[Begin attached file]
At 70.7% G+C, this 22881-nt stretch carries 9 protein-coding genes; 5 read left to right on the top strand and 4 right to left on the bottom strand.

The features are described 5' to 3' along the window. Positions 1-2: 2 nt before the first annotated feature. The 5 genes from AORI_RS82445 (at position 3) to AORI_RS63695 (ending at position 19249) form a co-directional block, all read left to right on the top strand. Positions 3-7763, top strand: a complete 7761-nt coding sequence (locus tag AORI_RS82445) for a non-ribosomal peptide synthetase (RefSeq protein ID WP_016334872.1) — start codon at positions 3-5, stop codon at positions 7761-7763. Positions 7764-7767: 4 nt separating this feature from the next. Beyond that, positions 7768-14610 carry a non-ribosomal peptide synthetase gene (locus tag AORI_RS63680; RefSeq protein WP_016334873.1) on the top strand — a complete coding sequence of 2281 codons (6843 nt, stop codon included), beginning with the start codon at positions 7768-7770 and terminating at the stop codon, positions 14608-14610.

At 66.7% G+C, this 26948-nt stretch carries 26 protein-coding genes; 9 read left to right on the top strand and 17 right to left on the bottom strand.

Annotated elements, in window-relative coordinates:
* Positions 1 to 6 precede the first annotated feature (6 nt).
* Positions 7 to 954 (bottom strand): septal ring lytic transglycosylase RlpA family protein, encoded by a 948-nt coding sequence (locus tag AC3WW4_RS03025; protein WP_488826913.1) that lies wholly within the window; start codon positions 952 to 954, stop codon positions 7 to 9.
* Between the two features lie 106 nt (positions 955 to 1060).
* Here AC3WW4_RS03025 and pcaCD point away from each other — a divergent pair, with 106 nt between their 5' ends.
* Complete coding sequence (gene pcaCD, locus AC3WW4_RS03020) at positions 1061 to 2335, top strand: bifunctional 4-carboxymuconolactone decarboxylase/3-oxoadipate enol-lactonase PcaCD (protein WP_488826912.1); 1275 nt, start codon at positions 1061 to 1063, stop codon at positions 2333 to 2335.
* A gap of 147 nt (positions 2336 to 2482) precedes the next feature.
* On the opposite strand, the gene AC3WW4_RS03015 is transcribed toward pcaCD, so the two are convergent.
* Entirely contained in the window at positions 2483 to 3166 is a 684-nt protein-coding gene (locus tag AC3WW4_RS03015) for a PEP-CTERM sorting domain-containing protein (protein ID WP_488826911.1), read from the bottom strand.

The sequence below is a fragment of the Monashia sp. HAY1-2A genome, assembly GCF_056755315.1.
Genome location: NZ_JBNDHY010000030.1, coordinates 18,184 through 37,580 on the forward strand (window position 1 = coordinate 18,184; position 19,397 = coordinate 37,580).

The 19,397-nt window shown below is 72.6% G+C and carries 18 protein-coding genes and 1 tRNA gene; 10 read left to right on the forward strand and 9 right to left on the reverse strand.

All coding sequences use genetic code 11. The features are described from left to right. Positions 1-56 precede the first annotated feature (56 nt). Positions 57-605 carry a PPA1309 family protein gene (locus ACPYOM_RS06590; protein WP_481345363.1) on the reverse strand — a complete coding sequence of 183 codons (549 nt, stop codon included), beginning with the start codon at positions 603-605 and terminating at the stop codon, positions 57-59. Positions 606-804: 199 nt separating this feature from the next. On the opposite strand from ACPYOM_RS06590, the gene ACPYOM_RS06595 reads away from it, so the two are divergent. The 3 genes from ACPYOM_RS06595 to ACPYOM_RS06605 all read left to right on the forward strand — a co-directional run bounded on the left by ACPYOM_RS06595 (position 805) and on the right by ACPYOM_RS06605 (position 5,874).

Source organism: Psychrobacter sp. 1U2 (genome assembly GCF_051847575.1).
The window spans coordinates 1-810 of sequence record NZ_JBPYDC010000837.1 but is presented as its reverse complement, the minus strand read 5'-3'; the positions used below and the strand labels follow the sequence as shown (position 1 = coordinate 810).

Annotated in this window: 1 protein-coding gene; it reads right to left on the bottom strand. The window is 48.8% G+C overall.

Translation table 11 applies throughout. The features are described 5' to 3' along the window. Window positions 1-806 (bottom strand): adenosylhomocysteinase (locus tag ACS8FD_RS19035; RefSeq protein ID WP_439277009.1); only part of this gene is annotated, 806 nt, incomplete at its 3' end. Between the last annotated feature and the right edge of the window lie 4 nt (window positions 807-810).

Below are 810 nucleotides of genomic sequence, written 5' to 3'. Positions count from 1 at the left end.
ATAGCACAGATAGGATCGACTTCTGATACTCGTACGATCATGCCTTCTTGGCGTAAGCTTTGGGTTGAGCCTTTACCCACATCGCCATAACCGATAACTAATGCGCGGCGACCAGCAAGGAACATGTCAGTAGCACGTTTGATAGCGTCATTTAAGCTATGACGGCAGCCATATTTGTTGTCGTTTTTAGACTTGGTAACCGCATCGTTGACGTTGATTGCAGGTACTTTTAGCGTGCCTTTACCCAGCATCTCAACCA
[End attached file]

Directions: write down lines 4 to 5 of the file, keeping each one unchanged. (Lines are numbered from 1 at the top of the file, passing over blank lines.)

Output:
Annotated elements, in window-relative coordinates:
* Positions 1 to 6 precede the first annotated feature (6 nt).